1. “James Melchert: Conversations on Time, Chance and Creative Intelligence:,;jsessionid=D. This article first appeared in the publication, Studio Potter, No. 25, pp 43-59, June 1997. 
  1. Email from the artist, January 1, 2015. 
  1. 3. See: for the original b/w filmed performance. 
  1. Op cit, email. 
  1. While at Princeton, Jim Melchert met another student, Stephen De Staebler, two years younger, who was pursuing a degree in religion. 
  1. Melchert was introduced to the musical scores of John Cage by Peter Voulkos in 1959/1960. Voulkos acquired them while at Black Mountain College, North Carolina, in exchange for some wares. “You look at these scores and it is almost as if somebody had written a letter. They have nothing to do with notation. And he (Voulkos) said that David Tudor could play these. He remarked that David Tudor could play the telephone directory.” Melchert, Jim. Interview by author. 14 November 2013. 
  1. Op cit, email. 
  1. Op cit, interview. 
  1. Ibid. 
  1. Higby, Wayne. “Material Matters: Art and Phenomena.” in 2010 Scripps College 66th Ceramic Annual. Exh. Cat., Claremont, California: Ruth Chandler Williamson Gallery, Scripps College, 2010, p 9. 
  1. Melchert, Jim. “Breaking and Entering.” In Jim Melchert: Breaking and Entering. San Francisco, California: Gallery Paule Anglim, 2008, p 3. 
  1. In discussing the idea of art and phenomena, Higby cites the book Aesthetics and Appearing by Martin Seel, Professor of Philosophy at the University of Giessen, Germany as an influence. Op cit p 10. 

Nancy M Servis is an essayist, curator and ceramiccs historian who resides in Northern California, US. She was the 2014 Jentel Critic at the ARchie Bray Foundation, Montana, completing her residency aththe Jentel Foundation in Banner, Wyoming. As Research Fellow at the American Museum of Ceramic Art in Pomona, California, Servis is continuing her oral history interviews with ceramics artists and practitioners in preparation for her upcoming book on ceramics in Northern California.  

By |2023-06-05T15:41:24-07:00June 5th, 2023|ACGA News|Comments Off on Jim Melchert  | Works of Resonance 

12-Day Korean Ceramics Tour hosted by Miki Shim

A self-guided travel to Korea visiting ceramics friends got me thinking I should share my experience with other ceramics enthusiasts, professionals and friends. Hope you can join me in the all-inclusive tour in South Korea visiting ceramics related sights, and to earn from local masters in their craft. Just meet me in Seoul, I’ll take care of the rest for the duration of the tour.

Fee: $3500, includes meals, lodging and travel fees. PLUS:

  • Group exhibition with local artists group in Yeoju
  • 1-day workshop with @moondobang, master potter
  • 5-day wood fire workshop with @youngtaek_shin, Tea Master and kiln builder
  • 1-day Naked Raku workshop with, Naked Raku artist and Raku kiln builder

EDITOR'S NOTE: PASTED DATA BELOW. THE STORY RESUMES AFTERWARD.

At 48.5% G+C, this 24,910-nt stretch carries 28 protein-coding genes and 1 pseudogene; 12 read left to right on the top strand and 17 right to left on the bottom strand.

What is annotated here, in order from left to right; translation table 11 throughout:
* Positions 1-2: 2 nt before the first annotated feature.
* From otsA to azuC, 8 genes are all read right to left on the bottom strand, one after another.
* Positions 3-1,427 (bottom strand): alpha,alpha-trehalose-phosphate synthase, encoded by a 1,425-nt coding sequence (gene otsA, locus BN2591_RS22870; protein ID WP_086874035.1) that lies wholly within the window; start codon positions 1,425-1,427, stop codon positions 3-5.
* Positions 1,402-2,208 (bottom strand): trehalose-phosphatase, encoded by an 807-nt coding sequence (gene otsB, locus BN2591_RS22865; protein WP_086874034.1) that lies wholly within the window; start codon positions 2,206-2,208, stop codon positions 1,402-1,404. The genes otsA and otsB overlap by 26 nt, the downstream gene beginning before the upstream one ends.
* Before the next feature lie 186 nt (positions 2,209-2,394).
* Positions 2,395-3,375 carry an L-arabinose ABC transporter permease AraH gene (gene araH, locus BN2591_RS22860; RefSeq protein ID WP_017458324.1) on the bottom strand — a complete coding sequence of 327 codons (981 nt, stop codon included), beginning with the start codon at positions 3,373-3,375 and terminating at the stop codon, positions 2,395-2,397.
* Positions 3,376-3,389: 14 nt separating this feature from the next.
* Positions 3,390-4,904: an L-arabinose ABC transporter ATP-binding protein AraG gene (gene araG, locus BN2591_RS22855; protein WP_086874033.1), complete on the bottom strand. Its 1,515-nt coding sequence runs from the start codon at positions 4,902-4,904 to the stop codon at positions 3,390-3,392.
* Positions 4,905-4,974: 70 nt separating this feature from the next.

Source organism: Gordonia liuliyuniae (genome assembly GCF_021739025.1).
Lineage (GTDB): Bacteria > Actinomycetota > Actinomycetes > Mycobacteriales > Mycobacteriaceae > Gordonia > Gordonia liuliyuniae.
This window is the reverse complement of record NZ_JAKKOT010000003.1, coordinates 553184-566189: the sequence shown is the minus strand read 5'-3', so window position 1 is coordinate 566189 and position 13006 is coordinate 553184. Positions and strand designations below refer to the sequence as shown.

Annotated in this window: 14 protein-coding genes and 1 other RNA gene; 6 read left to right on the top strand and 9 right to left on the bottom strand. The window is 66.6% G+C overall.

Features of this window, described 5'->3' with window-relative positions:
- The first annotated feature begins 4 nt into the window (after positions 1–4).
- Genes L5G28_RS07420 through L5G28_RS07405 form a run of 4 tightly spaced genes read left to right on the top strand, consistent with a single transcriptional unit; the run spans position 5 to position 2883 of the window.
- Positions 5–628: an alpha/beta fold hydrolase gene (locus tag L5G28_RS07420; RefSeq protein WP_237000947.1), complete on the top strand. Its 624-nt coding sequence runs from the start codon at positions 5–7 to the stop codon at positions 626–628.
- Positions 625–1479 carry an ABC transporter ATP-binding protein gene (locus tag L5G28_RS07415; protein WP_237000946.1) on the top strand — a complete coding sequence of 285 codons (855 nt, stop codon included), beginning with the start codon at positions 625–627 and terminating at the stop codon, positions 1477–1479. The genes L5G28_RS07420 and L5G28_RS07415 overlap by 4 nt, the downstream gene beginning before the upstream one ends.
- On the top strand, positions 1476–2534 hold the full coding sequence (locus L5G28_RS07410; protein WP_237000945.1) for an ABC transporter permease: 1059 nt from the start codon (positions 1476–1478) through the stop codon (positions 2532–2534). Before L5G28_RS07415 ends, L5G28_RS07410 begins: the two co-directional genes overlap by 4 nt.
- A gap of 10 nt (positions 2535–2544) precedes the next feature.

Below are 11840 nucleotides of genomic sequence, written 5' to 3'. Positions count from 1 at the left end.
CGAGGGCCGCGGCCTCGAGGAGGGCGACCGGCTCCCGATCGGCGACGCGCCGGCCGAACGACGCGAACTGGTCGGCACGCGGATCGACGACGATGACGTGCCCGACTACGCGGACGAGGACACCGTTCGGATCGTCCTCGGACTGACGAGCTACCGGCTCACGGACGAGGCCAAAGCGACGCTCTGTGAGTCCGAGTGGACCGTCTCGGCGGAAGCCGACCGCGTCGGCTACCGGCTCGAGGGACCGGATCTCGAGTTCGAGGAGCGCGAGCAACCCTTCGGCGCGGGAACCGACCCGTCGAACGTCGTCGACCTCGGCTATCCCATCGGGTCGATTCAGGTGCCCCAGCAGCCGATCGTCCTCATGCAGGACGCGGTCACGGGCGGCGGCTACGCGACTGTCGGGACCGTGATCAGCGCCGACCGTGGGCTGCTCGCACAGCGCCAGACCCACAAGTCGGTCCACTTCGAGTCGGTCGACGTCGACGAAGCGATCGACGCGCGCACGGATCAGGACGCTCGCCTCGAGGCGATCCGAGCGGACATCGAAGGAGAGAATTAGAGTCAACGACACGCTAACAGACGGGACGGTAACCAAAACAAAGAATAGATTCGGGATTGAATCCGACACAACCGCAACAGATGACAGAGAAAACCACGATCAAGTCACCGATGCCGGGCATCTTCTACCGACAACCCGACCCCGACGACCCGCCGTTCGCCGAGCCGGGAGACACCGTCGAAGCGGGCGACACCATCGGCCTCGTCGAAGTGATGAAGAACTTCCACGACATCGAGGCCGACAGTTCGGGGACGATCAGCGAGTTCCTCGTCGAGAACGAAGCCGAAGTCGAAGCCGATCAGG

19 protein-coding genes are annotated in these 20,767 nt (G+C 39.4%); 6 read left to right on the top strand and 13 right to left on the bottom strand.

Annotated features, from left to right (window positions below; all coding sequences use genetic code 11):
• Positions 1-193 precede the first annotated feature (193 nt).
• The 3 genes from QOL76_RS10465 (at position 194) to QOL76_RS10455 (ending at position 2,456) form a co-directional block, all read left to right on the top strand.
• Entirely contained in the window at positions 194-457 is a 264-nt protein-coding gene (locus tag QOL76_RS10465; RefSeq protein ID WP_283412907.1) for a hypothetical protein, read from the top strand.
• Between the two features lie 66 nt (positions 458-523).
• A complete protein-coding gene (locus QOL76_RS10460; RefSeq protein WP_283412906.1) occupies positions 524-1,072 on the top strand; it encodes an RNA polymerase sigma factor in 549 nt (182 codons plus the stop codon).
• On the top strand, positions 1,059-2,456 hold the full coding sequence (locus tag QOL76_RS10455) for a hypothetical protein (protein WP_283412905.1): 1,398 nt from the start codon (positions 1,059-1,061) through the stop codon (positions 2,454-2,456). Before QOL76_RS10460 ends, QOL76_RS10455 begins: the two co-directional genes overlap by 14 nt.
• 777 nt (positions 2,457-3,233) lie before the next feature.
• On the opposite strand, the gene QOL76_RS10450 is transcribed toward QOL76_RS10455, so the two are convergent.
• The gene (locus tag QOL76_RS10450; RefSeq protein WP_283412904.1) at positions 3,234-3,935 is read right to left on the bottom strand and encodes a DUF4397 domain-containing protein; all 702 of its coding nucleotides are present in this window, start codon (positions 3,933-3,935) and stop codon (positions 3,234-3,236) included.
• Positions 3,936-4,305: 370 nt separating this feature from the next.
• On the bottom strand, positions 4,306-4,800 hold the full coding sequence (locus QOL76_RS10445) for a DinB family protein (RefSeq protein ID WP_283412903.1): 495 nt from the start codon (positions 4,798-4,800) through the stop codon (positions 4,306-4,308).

• Seoul sights
  • Busan sights
  • Icheon Ceramics Village
By |2023-05-29T08:48:54-07:00May 29th, 2023|ACGA News|Comments Off on 12-Day Korean Ceramics Tour hosted by Miki Shim

Menagerie: Animals Real & Imagined opens in Fresno

Menagerie: Animals Real & Imagined opened for an Artists Art Hop Reception May 4 and will be open through May. This exhibit showcases Central Valley clay artists at Clay Hand Studios Gallery in Fresno. Artists invited to exhibit include ACGA members Ren Lee @renleestudio, Hannah Witter @hannah.rose_ceramics, and 15 more area clay artists. Clay Hand Studios Gallery is at 660 Van Ness in Fresno, Gallery is open 10-4 Tuesday – Saturday.

By |2023-05-05T09:27:58-07:00May 5th, 2023|ACGA News|Comments Off on Menagerie: Animals Real & Imagined opens in Fresno

San Joaquin Clay & Glass Festival – Fresno – May 13

The San Joaquin Clay & Glass Spring Festival will be on the grounds of Redeemer Lutheran Church, 1084 W Bullard in Fresno, Saturday, May 13, 10am – 3pm.

The Central Valley’s best clay and glass artists will be presenting their latest fine, fun, and functional works just in time for Mother’s Day. Exhibiting artists include ACGA members Kliss Glass @klissglass, Hannah Witter @hannah.rose_ceramics and Ren Lee @renleestudio

By |2023-05-05T09:03:45-07:00May 5th, 2023|ACGA News|Comments Off on San Joaquin Clay & Glass Festival – Fresno – May 13



Ceramics by Claudia Tarantino, Bill Heiderich, and Daniel

Alejandro Trejo

April 14 – June 12, 2023  Reception : April 14, 6-9pm

Pence Gallery, 212 D Street, /Davis, CA

Tuesday – Sunday, 11:00am – 5pm

Open until 9pm for 2nd Friday ARTABOUT: May 12th and June 9th

By |2023-05-05T08:51:38-07:00May 5th, 2023|ACGA News|Comments Off on MOMENTS IN TIME AND SPACE

Mari Emori: OFF CENTER 1st Place Recipient

Mari Emori was awarded 1st Place for her sculpture “Celestial” in OFF CENTER, An International Ceramic Art Competition, by juror Garth Johnson, Paul Phillips and Sharon Sullivan Curator of Ceramics at the Everson Museum of Art in Syracuse, New York.

19”H x 13”W x 9”D
My “Drop Series” is deeply inspired by nature, both its beauty and the destructive power of its forces, as a single drop of water signifies life and the environment. I create pieces that reflect my connection to the natural world. When I’m not in the studio, I love to spend time in nature, hiking and wandering, always taking in new impressions that find their way into my work.